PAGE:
National Drug Intelligence Center
Most DTOs, criminal groups, and gang members operating throughout Indian Country engage in a variety of personal, property, and violent crimes in order to sustain their drug trafficking activities. Current law enforcement reporting and data do not directly establish a link between drug trafficking and criminal activity within Native American communities. However, law enforcement reporting reveals that drug traffickers, gang members, and their associates who operate on reservations in Indian Country engage in myriad criminal activities, including personal crime (threats and intimidation), property crime (arson, burglary, tagging, and theft), and violent crime (aggravated, physical, and sexual assault; murder; and homicide). Law enforcement officials on reservations throughout the country consistently report that most violent and property crime that occurs in Indian Country is related to drug trafficking, drug abuse, and gang activity. For instance, drug abusers generally engage in property crime to acquire funds to purchase illicit drugs. Moreover, the abuse of illicit drugs results in impaired personal behavior, which may lead to criminal behavior, including domestic violence and sexual abuse.
Drug traffickers and gang members are increasingly carrying weapons for personal protection or to use in the commission of crimes on and off the reservations. Law enforcement officials on many reservations throughout the country report an increase in weapon possession by drug distributors and gang members who frequent reservations; these criminals reportedly use the weapons to protect themselves from other criminals and to facilitate their criminal activities. Over the past several years, law enforcement officials seized a wide variety of weapons from drug traffickers, gang members, and tribal members involved in criminal activity on reservations, including handguns, high-powered weapons (AK-47s), rifles, sawed-off shotguns, impact weapons (bats, beer bottles, handmade clubs, pipes, and razors), and knives.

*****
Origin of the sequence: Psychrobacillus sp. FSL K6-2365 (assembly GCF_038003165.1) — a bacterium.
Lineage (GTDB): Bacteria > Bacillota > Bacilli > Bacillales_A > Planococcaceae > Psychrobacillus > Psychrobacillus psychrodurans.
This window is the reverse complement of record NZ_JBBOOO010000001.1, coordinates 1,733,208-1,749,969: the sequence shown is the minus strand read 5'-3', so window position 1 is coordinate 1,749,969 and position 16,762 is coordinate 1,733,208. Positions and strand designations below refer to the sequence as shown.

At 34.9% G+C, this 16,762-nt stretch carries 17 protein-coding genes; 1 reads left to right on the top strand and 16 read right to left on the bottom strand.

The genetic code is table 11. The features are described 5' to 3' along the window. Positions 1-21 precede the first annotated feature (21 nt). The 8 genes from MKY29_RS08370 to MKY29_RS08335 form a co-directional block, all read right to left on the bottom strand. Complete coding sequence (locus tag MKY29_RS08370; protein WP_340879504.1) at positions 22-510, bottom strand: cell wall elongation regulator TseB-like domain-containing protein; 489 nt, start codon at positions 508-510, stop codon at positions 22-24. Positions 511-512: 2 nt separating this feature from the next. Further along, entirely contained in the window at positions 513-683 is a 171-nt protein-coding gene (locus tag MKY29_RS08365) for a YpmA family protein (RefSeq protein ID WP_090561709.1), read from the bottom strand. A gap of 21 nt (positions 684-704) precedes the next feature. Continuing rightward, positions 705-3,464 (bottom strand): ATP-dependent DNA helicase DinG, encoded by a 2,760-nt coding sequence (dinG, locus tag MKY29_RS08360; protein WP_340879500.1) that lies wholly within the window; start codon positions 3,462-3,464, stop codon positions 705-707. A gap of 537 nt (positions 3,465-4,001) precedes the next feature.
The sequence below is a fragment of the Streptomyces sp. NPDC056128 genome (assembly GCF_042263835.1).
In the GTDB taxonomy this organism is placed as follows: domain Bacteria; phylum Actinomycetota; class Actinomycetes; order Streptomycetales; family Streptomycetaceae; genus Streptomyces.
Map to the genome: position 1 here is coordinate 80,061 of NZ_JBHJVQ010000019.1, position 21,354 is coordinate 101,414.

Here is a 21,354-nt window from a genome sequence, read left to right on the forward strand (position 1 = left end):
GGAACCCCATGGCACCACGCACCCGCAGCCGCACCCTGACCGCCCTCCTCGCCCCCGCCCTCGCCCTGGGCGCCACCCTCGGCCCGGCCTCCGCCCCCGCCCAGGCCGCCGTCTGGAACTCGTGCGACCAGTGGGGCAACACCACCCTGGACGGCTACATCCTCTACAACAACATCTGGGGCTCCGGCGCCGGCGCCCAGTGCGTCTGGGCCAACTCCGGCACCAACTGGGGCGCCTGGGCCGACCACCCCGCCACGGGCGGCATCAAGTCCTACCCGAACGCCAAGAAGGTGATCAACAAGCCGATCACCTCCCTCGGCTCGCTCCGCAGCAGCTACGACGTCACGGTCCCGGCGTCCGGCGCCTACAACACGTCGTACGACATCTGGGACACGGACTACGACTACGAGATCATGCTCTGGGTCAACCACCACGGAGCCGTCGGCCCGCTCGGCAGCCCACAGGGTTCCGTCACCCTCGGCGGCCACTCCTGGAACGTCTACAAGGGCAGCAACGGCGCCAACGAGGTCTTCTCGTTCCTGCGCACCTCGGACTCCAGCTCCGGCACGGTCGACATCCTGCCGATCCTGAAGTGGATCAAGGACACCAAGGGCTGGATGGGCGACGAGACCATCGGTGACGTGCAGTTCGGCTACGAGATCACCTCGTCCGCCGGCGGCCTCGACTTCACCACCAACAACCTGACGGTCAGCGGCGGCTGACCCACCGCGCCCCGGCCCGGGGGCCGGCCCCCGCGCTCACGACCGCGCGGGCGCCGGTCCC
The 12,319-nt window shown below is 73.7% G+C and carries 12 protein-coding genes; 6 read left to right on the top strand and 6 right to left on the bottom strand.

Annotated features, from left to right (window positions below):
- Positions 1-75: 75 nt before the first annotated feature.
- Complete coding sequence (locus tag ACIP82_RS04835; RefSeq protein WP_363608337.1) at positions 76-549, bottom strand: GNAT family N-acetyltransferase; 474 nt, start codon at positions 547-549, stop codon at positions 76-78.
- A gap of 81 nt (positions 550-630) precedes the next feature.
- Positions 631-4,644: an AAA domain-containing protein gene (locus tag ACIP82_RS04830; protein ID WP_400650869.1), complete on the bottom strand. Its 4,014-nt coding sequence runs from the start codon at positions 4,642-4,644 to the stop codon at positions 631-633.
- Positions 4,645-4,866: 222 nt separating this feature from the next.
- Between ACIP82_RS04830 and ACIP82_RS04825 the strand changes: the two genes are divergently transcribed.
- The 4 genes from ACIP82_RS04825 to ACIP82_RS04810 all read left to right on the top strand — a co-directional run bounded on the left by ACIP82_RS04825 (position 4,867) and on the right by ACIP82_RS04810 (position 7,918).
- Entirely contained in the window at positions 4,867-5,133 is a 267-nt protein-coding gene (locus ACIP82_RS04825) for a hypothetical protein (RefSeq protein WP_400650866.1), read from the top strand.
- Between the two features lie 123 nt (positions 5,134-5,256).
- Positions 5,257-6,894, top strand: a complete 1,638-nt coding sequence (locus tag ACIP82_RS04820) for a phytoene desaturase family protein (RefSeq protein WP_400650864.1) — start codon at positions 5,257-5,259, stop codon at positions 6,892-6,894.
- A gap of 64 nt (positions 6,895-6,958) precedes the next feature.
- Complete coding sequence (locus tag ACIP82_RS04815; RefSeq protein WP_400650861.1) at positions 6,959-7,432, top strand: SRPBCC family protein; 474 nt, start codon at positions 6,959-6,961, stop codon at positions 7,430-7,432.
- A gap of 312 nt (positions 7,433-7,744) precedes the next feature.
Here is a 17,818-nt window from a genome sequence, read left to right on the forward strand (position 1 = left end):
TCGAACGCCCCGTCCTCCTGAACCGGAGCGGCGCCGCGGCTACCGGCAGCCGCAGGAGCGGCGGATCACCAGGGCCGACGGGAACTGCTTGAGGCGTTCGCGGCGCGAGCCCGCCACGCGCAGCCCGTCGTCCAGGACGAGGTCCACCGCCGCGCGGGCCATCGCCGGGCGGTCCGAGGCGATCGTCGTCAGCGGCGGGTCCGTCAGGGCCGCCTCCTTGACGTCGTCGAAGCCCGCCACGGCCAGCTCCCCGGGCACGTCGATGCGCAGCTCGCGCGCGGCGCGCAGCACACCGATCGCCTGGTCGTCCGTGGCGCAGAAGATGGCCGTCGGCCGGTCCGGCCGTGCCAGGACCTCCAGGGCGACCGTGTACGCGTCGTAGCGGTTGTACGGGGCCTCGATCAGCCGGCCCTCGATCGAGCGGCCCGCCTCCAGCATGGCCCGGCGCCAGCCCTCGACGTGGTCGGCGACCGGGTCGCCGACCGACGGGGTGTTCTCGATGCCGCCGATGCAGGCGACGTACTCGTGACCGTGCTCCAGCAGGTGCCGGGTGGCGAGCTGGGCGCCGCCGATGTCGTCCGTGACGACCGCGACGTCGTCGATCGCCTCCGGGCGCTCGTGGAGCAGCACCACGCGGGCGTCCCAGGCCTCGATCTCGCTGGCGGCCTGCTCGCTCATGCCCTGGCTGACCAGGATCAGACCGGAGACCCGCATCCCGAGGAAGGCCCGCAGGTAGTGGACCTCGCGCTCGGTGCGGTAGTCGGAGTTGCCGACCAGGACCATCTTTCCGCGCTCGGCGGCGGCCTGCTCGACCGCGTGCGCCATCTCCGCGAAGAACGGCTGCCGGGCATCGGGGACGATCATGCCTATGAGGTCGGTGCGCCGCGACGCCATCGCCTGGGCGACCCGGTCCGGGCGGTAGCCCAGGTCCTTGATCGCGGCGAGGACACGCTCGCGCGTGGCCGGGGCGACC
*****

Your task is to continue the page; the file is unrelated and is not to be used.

A wide range of crime typically occurs throughout Indian Country. According to Uniform Crime Reports (UCR) data submitted by BIA, most types of crime that occur throughout the nation at large occur within Indian Country. However, because of reporting inconsistencies and data limitations, it is not possible to ascertain the direct link between these crimes and drug trafficking. However, significant increases in certain criminal offenses occurred in Indian Country between 2005 and 2006, the latest year for which such data are available. In fact, incidences of most offenses increased over 100 percent during this time. However, BIA officials advise that much of this increase may be attributed to a vastly improved reporting mechanism that was implemented by BIA in 2006 for criminal offenses committed in Indian Country.8 (See Table 6.)
|2002||2003||2004||2005||2006||Indian Country Change 2002-2006||National Change 2002-2006||Indian Country Change 2005-2006||National Change 2005-2006|